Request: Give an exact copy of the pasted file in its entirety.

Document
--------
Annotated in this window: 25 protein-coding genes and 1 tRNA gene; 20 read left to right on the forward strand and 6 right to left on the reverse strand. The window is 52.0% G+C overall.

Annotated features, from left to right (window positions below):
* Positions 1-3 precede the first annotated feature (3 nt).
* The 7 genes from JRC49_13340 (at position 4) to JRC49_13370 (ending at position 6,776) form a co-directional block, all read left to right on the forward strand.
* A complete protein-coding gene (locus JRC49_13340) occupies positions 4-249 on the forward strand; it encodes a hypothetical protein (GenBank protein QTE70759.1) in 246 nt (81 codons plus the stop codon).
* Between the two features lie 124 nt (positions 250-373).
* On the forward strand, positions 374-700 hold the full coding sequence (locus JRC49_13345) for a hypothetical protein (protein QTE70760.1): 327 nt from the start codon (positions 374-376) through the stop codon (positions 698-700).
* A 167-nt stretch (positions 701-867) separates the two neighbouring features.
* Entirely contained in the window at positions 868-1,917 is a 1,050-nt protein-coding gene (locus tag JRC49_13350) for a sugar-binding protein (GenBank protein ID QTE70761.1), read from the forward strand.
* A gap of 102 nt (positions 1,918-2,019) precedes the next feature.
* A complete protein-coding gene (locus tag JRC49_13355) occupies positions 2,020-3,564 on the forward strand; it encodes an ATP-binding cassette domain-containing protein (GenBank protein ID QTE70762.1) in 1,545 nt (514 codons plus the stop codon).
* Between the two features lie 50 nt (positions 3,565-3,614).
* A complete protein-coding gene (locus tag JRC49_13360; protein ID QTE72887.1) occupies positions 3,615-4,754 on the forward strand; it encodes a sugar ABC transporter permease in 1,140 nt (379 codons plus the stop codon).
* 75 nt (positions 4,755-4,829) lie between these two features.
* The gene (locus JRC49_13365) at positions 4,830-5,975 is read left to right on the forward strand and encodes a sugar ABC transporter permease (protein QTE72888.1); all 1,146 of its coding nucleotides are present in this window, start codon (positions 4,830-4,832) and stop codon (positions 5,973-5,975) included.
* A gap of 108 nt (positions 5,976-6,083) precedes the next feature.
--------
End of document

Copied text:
Annotated in this window: 25 protein-coding genes and 1 tRNA gene; 20 read left to right on the forward strand and 6 right to left on the reverse strand. The window is 52.0% G+C overall.

Annotated features, from left to right (window positions below):
* Positions 1-3 precede the first annotated feature (3 nt).
* The 7 genes from JRC49_13340 (at position 4) to JRC49_13370 (ending at position 6,776) form a co-directional block, all read left to right on the forward strand.
* A complete protein-coding gene (locus JRC49_13340) occupies positions 4-249 on the forward strand; it encodes a hypothetical protein (GenBank protein QTE70759.1) in 246 nt (81 codons plus the stop codon).
* Between the two features lie 124 nt (positions 250-373).
* On the forward strand, positions 374-700 hold the full coding sequence (locus JRC49_13345) for a hypothetical protein (protein QTE70760.1): 327 nt from the start codon (positions 374-376) through the stop codon (positions 698-700).
* A 167-nt stretch (positions 701-867) separates the two neighbouring features.
* Entirely contained in the window at positions 868-1,917 is a 1,050-nt protein-coding gene (locus tag JRC49_13350) for a sugar-binding protein (GenBank protein ID QTE70761.1), read from the forward strand.
* A gap of 102 nt (positions 1,918-2,019) precedes the next feature.
* A complete protein-coding gene (locus tag JRC49_13355) occupies positions 2,020-3,564 on the forward strand; it encodes an ATP-binding cassette domain-containing protein (GenBank protein ID QTE70762.1) in 1,545 nt (514 codons plus the stop codon).
* Between the two features lie 50 nt (positions 3,565-3,614).
* A complete protein-coding gene (locus tag JRC49_13360; protein ID QTE72887.1) occupies positions 3,615-4,754 on the forward strand; it encodes a sugar ABC transporter permease in 1,140 nt (379 codons plus the stop codon).
* 75 nt (positions 4,755-4,829) lie between these two features.
* The gene (locus JRC49_13365) at positions 4,830-5,975 is read left to right on the forward strand and encodes a sugar ABC transporter permease (protein QTE72888.1); all 1,146 of its coding nucleotides are present in this window, start codon (positions 4,830-4,832) and stop codon (positions 5,973-5,975) included.
* A gap of 108 nt (positions 5,976-6,083) precedes the next feature.